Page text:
Cairo, Egypt, 20 December 2006

EgyptAir from Amman to Cairo [I remember everybody clapped when the aeroplane landed safely]. Saw Suez Canal on the descent to Cairo. Met by "official" guide [before we cleared customs] - booked hotel for $US40, paid $US12 for "limousine" to hotel. [I still have the business card from the "travel agent" and the company still exists!] Booked 6 hour trip to pyramids for $US35. Hotel was manky - met Amr - [who appeared to be a] dodgy perfume seller [Note: This was my initial and arrogant Westerner impression that would change rapidly], but made a deal to be shown around.

Hotel Aman [ironically] - cost $US40. Used Net on level 8, room was level 9. I remember the bed was terrible and itchy. The bedspread felt like it had fleas. The room was old, and "clean" by standards we would come to know over time. I remember the traffic - all night without stopping, but no air conditioning so the window had to stay open. I remember being exhausted for our first full day there. 

Cairo, Egypt, 21 December 2006

Lift broken in the morning - went to stairs but it was horrible, in very old disrepair and in darkness [I recall going down a couple of flights and we could hear things moving around. We ended up being unable to see - in total darkness - and ran back upstairs] - went back up to level 9, caught dodgy service elevator.

The "officials" were the same as Amr and "the company". Amr seemed friendlier - especially to Australians - stickers, koalas etc in his shop. Also showed "recommendations" from other Australians but I had to read them - his English is very poor. Amr took us to a busy shop for shawerma, bought a camera for £EGP50 [$AUD11.15 exchange rate on this day].

I lose track of things here, but I remember we decided to find a place to stay as there was no way we could stay another night in Aman Hotel. I can't find it on Google maps. So we went to a decent looking hotel and asked the price: $US90 per night. What? In Cairo where it was cheaper than anywhere? So we go to the next hotel. $US90 per night. We might as well go to the other side of the Nile and stay at the Hilton. Then we go back to "the company". The older guy says $US40 per night (same as Aman Hotel). So we go back to the very same hotels with Amr, and each one of them is suddenly $US40 per night. We found a place that we could live with and, at less than half the "non-company" price, our shoestring survived. We must have cancelled the pyramids tour with the "official" company... We made Amr come with us. He rode a horse (pictured above) as part of the package.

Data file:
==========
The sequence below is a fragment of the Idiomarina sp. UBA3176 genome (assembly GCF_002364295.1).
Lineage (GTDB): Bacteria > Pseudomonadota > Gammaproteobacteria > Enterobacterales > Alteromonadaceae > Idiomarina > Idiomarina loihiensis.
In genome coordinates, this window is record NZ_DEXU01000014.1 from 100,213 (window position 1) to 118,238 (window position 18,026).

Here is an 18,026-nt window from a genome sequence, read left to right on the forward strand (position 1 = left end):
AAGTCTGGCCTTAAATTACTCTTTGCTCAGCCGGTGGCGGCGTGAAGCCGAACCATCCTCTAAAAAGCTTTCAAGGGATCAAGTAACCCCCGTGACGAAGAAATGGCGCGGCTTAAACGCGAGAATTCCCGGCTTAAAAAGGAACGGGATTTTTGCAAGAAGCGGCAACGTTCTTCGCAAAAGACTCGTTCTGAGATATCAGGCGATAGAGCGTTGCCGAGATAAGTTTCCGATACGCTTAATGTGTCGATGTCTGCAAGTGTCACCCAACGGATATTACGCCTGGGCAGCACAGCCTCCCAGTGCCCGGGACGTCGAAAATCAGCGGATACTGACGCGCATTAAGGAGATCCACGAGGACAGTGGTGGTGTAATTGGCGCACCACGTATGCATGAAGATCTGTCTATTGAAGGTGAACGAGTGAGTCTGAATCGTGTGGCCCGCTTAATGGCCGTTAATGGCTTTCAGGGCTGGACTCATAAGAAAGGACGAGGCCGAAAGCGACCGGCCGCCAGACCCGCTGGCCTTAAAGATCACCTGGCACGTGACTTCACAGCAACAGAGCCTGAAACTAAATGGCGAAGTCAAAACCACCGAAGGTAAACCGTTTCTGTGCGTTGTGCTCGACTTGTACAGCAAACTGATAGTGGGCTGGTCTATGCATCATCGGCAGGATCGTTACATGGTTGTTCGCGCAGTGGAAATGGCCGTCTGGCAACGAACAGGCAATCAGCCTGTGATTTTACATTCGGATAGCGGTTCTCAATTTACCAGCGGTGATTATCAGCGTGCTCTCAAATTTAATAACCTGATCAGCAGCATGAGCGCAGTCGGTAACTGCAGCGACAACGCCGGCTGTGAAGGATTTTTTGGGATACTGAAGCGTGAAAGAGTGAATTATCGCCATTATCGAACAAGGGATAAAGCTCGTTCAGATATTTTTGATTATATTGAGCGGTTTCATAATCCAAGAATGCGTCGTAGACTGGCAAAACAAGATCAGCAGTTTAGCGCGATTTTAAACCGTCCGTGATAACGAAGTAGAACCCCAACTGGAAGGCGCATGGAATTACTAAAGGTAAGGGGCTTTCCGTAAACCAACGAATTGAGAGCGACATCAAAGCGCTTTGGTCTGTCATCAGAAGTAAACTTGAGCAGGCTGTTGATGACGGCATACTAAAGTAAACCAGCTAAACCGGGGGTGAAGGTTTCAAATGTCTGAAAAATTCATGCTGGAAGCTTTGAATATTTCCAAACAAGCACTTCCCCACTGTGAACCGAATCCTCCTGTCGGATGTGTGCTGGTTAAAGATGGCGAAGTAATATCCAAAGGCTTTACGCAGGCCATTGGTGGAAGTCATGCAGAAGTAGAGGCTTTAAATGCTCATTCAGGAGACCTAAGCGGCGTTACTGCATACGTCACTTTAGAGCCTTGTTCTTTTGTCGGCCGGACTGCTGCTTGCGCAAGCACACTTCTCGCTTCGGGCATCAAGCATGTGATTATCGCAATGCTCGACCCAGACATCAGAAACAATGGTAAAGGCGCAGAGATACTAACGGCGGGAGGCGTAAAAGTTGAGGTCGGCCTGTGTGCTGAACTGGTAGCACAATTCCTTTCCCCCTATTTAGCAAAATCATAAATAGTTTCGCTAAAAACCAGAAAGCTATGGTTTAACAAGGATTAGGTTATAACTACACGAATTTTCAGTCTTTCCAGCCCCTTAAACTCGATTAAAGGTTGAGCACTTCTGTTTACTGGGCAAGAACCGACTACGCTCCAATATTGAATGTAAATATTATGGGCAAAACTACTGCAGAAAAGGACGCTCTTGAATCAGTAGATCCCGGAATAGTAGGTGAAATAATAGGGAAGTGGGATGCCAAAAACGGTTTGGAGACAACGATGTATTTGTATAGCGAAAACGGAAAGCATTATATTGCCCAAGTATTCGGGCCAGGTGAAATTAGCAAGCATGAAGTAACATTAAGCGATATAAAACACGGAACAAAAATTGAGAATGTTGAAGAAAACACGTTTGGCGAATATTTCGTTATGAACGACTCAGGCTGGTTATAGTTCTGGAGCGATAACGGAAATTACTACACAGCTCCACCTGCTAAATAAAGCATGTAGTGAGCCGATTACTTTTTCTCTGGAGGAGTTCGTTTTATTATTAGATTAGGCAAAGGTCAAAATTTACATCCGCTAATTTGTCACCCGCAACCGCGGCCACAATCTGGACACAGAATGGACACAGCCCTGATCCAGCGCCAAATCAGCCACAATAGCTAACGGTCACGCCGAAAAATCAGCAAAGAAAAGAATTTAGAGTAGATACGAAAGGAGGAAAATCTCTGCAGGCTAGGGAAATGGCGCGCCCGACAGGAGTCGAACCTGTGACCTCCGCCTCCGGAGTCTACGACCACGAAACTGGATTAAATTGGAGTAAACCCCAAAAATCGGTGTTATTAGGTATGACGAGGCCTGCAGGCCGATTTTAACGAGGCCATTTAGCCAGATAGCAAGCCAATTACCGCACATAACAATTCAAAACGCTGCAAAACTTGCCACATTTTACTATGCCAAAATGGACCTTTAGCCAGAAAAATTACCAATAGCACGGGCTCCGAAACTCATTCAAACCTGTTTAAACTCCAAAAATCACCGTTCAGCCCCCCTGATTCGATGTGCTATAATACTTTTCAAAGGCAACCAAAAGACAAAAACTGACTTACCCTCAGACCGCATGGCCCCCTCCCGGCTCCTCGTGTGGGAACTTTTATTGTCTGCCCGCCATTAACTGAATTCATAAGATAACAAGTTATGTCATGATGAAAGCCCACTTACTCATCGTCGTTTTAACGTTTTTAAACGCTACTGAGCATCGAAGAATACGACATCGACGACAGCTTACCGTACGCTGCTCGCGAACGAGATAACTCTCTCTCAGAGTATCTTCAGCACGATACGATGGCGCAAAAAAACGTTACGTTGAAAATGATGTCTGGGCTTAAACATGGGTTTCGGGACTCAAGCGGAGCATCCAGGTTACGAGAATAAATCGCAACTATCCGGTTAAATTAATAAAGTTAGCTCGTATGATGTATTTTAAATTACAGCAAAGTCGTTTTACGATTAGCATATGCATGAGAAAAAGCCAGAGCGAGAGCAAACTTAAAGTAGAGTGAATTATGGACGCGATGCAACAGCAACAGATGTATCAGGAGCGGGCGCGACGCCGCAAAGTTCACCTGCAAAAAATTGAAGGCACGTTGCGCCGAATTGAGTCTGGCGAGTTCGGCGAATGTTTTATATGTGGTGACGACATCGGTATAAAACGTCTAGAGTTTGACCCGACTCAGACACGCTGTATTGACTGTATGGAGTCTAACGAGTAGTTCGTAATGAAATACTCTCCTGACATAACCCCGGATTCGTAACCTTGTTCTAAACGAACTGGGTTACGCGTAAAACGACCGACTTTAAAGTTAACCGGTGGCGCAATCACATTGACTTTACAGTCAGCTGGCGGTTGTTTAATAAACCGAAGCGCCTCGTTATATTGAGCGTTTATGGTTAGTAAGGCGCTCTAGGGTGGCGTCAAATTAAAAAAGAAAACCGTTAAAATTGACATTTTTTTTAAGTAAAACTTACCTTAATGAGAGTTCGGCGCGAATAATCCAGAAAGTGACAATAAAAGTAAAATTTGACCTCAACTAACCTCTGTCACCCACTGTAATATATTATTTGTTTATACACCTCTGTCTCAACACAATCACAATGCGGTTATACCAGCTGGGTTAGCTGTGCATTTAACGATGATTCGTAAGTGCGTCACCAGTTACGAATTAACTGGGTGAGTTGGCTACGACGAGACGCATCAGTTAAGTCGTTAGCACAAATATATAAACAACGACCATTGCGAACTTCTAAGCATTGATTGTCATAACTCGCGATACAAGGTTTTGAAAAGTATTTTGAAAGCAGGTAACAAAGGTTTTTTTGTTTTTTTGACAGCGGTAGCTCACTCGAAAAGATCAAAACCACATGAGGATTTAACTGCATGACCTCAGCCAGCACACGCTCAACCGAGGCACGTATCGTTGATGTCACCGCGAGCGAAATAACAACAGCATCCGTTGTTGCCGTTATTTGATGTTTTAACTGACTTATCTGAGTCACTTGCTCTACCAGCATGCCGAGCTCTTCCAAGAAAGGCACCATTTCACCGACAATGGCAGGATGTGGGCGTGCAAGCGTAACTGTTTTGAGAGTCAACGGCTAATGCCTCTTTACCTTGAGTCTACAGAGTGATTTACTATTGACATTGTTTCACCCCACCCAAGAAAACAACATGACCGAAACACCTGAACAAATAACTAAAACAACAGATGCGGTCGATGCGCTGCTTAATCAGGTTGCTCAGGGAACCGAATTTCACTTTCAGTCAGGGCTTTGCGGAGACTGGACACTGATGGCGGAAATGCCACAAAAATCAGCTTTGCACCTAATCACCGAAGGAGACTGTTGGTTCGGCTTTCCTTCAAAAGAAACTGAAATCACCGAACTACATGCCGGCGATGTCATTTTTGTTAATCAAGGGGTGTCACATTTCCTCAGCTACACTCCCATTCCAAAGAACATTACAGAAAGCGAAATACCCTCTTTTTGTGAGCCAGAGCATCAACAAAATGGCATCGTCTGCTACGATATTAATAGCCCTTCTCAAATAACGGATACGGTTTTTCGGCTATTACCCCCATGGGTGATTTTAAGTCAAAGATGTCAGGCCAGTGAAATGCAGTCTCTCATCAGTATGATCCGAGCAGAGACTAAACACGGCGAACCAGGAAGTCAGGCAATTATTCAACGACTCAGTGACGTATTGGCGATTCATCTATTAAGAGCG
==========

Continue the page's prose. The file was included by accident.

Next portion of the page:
Pyramid of Khafre, Giza
Met Amr at "the company's" perfume shop at 8.45am. Drove to "The Stables" near pyramids - fee for 2 x camels £EGP500 [$AUD111.46 each] "including visits to the tombs (not the pyramids) and five hours. This didn't happen! So paid £EGP400 [$AUD89.17 each] - still a rip off.

At Giza, I had to "negotiate" with the "boss". He was a fairly big man. Paid Imhotep and the other kid leading our camels £EGP10 each and the guide £EGP20 - the guide wanted 40 but I wouldn't budge I was beginning to get into the groove but exhausted.

I recall the large, bearded man in a chocolate brown dish-dash holding a shepherd's crook invited me inside the shop for the handover of the money. There was nothing untoward, and he simply said "pay whatever you think it was worth. The truth ism, it was worth every cent. As I tried to get back in to the car, children appeared from everywhere, and a woman in a hijab with a young baby and all of the children kept begging, and pressing me as I made my way back to the car. I had to push the hands out as I closed the door.